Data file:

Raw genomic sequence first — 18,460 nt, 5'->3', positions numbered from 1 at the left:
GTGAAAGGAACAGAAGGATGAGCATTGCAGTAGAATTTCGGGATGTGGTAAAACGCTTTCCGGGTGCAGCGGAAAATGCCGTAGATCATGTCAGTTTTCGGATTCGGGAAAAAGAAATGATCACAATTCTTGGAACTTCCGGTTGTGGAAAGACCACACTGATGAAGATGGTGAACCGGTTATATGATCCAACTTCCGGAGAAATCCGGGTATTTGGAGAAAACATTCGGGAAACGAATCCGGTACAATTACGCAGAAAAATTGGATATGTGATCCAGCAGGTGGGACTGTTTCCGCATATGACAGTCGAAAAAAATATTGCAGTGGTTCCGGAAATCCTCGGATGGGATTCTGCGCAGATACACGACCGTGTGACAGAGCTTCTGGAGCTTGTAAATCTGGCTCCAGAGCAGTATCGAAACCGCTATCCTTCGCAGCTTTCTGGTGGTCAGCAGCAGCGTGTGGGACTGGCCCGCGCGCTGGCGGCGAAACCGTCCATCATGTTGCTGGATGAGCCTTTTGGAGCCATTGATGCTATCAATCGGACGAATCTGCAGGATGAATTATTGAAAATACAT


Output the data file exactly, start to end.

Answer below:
Raw genomic sequence first — 18,460 nt, 5'->3', positions numbered from 1 at the left:
GTGAAAGGAACAGAAGGATGAGCATTGCAGTAGAATTTCGGGATGTGGTAAAACGCTTTCCGGGTGCAGCGGAAAATGCCGTAGATCATGTCAGTTTTCGGATTCGGGAAAAAGAAATGATCACAATTCTTGGAACTTCCGGTTGTGGAAAGACCACACTGATGAAGATGGTGAACCGGTTATATGATCCAACTTCCGGAGAAATCCGGGTATTTGGAGAAAACATTCGGGAAACGAATCCGGTACAATTACGCAGAAAAATTGGATATGTGATCCAGCAGGTGGGACTGTTTCCGCATATGACAGTCGAAAAAAATATTGCAGTGGTTCCGGAAATCCTCGGATGGGATTCTGCGCAGATACACGACCGTGTGACAGAGCTTCTGGAGCTTGTAAATCTGGCTCCAGAGCAGTATCGAAACCGCTATCCTTCGCAGCTTTCTGGTGGTCAGCAGCAGCGTGTGGGACTGGCCCGCGCGCTGGCGGCGAAACCGTCCATCATGTTGCTGGATGAGCCTTTTGGAGCCATTGATGCTATCAATCGGACGAATCTGCAGGATGAATTATTGAAAATACAT